Alternatively, we could crowd-source additional explanations. If a user thinks they can suggest a helpful alternative explanation, or a web link to somewhere with another good explanation, they could annotate the video with this. If someone’s having trouble with a section, they could select to view these annotations for the section in question.

This course is a neat insight into the culture around CS50 and Harvard. The musical interlude in the first lecture took me by surprise -pop culture and fun weren’t a feature of my own undergraduate lectures. I felt quite British and uncomfortable during the dance routine – being exposed to a different culture us good for me.

The apparent strength of feeling around the course, and the CS50 brand, was also something new to me. Let’s see if I end up wearing a CS50 t shirt! I was also interested to see how the on-campus experience uses technology, for example to allocate teaching assistants during office hours.

The user experience on edx.org was smooth in some areas and a bit rough in others. Downloading the videos was nice and easy – so I watched the lectures on the train to and from work on my tablet. The navigation of the course is a little clunky – it doesn’t initially feel very easy to get an overview of the course and to move between the different areas of interactivity. But I’m sure I’ll get used to this soon.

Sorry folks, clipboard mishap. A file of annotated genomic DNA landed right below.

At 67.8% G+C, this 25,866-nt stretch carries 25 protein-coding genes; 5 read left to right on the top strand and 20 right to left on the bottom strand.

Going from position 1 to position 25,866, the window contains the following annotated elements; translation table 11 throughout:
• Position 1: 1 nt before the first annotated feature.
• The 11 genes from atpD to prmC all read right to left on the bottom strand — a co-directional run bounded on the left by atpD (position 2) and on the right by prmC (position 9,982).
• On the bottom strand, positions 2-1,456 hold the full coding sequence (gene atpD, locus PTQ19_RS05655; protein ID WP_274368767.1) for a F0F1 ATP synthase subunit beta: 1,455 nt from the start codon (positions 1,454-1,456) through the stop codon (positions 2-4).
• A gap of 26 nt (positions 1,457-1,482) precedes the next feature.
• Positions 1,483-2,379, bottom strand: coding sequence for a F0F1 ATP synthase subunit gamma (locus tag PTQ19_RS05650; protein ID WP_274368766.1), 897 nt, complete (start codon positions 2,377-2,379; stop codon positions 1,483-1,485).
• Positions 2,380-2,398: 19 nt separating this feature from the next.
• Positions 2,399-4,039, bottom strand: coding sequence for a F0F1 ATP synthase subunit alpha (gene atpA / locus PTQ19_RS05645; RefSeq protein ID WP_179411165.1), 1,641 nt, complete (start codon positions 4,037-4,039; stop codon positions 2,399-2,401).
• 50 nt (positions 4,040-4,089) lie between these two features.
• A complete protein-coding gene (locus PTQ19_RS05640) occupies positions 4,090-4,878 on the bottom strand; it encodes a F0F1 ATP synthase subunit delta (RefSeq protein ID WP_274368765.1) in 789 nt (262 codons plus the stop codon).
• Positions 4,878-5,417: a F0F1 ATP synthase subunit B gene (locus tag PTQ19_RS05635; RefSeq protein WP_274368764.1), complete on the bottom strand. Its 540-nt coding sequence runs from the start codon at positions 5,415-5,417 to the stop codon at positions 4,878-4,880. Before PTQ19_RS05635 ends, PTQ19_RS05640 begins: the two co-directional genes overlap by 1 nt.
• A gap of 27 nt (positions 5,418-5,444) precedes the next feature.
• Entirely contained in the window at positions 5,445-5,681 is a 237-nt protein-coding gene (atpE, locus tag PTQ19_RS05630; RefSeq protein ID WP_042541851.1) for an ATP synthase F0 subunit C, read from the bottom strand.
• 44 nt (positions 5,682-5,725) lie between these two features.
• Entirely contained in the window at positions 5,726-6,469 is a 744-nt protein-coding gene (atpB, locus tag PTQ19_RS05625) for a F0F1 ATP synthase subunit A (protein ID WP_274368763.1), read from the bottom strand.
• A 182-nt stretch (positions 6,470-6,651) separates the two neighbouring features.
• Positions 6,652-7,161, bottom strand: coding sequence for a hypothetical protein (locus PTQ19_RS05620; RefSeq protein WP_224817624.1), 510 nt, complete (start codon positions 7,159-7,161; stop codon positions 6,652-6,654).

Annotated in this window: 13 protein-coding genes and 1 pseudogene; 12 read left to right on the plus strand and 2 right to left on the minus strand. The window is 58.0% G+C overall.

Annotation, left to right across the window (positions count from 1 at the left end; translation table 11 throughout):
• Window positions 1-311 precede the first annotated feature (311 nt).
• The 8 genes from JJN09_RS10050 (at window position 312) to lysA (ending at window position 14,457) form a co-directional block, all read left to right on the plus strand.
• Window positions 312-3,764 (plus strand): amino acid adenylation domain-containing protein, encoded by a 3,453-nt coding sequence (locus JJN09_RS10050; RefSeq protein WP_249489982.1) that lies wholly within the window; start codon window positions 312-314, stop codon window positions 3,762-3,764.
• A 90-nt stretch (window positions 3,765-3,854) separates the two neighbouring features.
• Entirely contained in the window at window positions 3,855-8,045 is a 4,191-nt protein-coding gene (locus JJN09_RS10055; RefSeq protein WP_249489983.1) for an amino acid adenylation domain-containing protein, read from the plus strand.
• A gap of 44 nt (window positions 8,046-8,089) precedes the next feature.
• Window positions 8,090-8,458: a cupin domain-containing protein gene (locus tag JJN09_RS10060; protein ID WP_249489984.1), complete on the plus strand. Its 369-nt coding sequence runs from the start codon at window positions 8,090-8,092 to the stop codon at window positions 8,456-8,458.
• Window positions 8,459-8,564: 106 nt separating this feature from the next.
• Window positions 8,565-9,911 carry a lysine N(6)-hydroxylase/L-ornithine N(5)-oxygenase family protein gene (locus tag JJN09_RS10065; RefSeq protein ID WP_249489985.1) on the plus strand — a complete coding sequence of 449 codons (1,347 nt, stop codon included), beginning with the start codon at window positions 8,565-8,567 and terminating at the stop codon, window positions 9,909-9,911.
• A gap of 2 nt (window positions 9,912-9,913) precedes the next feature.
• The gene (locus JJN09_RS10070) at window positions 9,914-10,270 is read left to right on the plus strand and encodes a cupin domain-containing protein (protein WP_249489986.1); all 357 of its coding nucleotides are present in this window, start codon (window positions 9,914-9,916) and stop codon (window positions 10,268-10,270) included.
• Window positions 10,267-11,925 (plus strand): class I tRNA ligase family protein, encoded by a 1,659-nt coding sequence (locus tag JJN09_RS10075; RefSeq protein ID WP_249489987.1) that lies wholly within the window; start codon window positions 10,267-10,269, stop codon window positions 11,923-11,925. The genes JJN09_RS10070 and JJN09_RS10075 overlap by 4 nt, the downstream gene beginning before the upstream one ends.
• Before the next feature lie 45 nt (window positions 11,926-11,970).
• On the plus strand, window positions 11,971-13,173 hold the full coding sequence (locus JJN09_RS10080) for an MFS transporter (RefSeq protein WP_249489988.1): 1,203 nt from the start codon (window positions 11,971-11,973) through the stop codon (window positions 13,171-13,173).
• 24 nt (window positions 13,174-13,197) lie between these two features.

I submitted my assignment, and received a confirmation message, but can’t easily see how to go back and review this. Similarly, if I go to the course progress page, the meaning of the messages isn’t very clear: “No problem scores in this section” – is this because there’s nothing to submit, because I haven’t been graded yet but will be soon, or because I haven’t submitted anything. The backend of the system could do with being a little more integrated to reassure users.

How did I get on with the assignment? I really enjoyed creating an interactive game. I think this tactile assignment was a good way to empower people. Scratch is nice and straightforward, and quite powerful with it. I did find programming player movement in response to keypresses a bit fiddly, and I’m not entirely happy with the results here.

Here’s my game – Nightmare: